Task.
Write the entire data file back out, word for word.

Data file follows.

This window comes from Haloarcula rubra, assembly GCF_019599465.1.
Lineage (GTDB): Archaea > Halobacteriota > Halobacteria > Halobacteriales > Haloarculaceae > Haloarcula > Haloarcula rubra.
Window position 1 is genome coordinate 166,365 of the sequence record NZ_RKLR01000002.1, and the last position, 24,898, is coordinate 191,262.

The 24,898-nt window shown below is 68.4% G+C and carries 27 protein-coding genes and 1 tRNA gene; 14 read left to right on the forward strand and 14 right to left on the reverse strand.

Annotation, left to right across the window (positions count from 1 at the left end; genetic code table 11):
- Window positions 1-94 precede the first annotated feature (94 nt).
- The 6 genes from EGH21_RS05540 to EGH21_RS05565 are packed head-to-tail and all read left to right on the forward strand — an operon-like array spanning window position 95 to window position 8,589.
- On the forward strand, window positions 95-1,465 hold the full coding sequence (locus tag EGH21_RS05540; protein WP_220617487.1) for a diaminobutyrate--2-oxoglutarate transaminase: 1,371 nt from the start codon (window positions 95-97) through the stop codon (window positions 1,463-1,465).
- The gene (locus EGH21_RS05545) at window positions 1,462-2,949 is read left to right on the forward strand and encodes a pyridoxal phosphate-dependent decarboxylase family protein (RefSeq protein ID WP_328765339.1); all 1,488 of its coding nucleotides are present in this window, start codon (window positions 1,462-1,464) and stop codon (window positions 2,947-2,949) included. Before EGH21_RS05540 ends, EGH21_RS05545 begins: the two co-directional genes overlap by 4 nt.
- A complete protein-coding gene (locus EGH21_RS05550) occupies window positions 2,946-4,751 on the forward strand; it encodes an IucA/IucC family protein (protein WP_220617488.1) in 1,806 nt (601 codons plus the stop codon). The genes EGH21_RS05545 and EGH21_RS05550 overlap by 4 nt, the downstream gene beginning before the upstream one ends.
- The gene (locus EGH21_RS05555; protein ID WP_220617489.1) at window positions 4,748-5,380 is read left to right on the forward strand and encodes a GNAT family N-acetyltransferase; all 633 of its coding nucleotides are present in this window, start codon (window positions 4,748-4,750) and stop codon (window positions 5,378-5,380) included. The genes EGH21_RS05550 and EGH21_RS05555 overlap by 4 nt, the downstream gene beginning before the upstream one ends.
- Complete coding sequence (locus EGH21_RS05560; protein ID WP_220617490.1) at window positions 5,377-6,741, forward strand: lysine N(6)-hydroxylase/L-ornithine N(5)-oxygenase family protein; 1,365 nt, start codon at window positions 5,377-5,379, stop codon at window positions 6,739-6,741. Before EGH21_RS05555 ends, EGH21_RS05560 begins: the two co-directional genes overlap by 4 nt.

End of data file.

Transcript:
This window comes from Haloarcula rubra, assembly GCF_019599465.1.
Lineage (GTDB): Archaea > Halobacteriota > Halobacteria > Halobacteriales > Haloarculaceae > Haloarcula > Haloarcula rubra.
Window position 1 is genome coordinate 166,365 of the sequence record NZ_RKLR01000002.1, and the last position, 24,898, is coordinate 191,262.

The 24,898-nt window shown below is 68.4% G+C and carries 27 protein-coding genes and 1 tRNA gene; 14 read left to right on the forward strand and 14 right to left on the reverse strand.

Annotation, left to right across the window (positions count from 1 at the left end; genetic code table 11):
- Window positions 1-94 precede the first annotated feature (94 nt).
- The 6 genes from EGH21_RS05540 to EGH21_RS05565 are packed head-to-tail and all read left to right on the forward strand — an operon-like array spanning window position 95 to window position 8,589.
- On the forward strand, window positions 95-1,465 hold the full coding sequence (locus tag EGH21_RS05540; protein WP_220617487.1) for a diaminobutyrate--2-oxoglutarate transaminase: 1,371 nt from the start codon (window positions 95-97) through the stop codon (window positions 1,463-1,465).
- The gene (locus EGH21_RS05545) at window positions 1,462-2,949 is read left to right on the forward strand and encodes a pyridoxal phosphate-dependent decarboxylase family protein (RefSeq protein ID WP_328765339.1); all 1,488 of its coding nucleotides are present in this window, start codon (window positions 1,462-1,464) and stop codon (window positions 2,947-2,949) included. Before EGH21_RS05540 ends, EGH21_RS05545 begins: the two co-directional genes overlap by 4 nt.
- A complete protein-coding gene (locus EGH21_RS05550) occupies window positions 2,946-4,751 on the forward strand; it encodes an IucA/IucC family protein (protein WP_220617488.1) in 1,806 nt (601 codons plus the stop codon). The genes EGH21_RS05545 and EGH21_RS05550 overlap by 4 nt, the downstream gene beginning before the upstream one ends.
- The gene (locus EGH21_RS05555; protein ID WP_220617489.1) at window positions 4,748-5,380 is read left to right on the forward strand and encodes a GNAT family N-acetyltransferase; all 633 of its coding nucleotides are present in this window, start codon (window positions 4,748-4,750) and stop codon (window positions 5,378-5,380) included. The genes EGH21_RS05550 and EGH21_RS05555 overlap by 4 nt, the downstream gene beginning before the upstream one ends.
- Complete coding sequence (locus EGH21_RS05560; protein ID WP_220617490.1) at window positions 5,377-6,741, forward strand: lysine N(6)-hydroxylase/L-ornithine N(5)-oxygenase family protein; 1,365 nt, start codon at window positions 5,377-5,379, stop codon at window positions 6,739-6,741. Before EGH21_RS05555 ends, EGH21_RS05560 begins: the two co-directional genes overlap by 4 nt.